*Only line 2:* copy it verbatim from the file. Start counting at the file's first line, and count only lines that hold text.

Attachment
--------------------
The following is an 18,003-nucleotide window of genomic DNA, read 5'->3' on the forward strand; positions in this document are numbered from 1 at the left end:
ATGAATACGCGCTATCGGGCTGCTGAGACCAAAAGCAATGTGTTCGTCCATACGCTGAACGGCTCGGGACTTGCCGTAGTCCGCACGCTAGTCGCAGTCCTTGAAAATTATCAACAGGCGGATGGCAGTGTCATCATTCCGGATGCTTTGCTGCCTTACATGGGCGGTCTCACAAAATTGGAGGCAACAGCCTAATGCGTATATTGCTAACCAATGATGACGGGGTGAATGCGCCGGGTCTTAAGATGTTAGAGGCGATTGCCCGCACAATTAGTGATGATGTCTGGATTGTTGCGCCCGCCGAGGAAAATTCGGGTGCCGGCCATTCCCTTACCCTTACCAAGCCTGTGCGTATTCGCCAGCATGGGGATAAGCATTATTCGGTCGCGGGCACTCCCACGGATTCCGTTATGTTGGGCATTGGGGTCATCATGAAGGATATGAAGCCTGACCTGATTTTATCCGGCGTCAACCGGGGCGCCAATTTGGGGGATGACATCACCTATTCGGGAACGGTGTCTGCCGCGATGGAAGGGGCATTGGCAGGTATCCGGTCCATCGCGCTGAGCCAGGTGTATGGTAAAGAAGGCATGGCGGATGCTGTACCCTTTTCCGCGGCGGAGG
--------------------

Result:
ATGAATACGCGCTATCGGGCTGCTGAGACCAAAAGCAATGTGTTCGTCCATACGCTGAACGGCTCGGGACTTGCCGTAGTCCGCACGCTAGTCGCAGTCCTTGAAAATTATCAACAGGCGGATGGCAGTGTCATCATTCCGGATGCTTTGCTGCCTTACATGGGCGGTCTCACAAAATTGGAGGCAACAGCCTAATGCGTATATTGCTAACCAATGATGACGGGGTGAATGCGCCGGGTCTTAAGATGTTAGAGGCGATTGCCCGCACAATTAGTGATGATGTCTGGATTGTTGCGCCCGCCGAGGAAAATTCGGGTGCCGGCCATTCCCTTACCCTTACCAAGCCTGTGCGTATTCGCCAGCATGGGGATAAGCATTATTCGGTCGCGGGCACTCCCACGGATTCCGTTATGTTGGGCATTGGGGTCATCATGAAGGATATGAAGCCTGACCTGATTTTATCCGGCGTCAACCGGGGCGCCAATTTGGGGGATGACATCACCTATTCGGGAACGGTGTCTGCCGCGATGGAAGGGGCATTGGCAGGTATCCGGTCCATCGCGCTGAGCCAGGTGTATGGTAAAGAAGGCATGGCGGATGCTGTACCCTTTTCCGCGGCGGAGG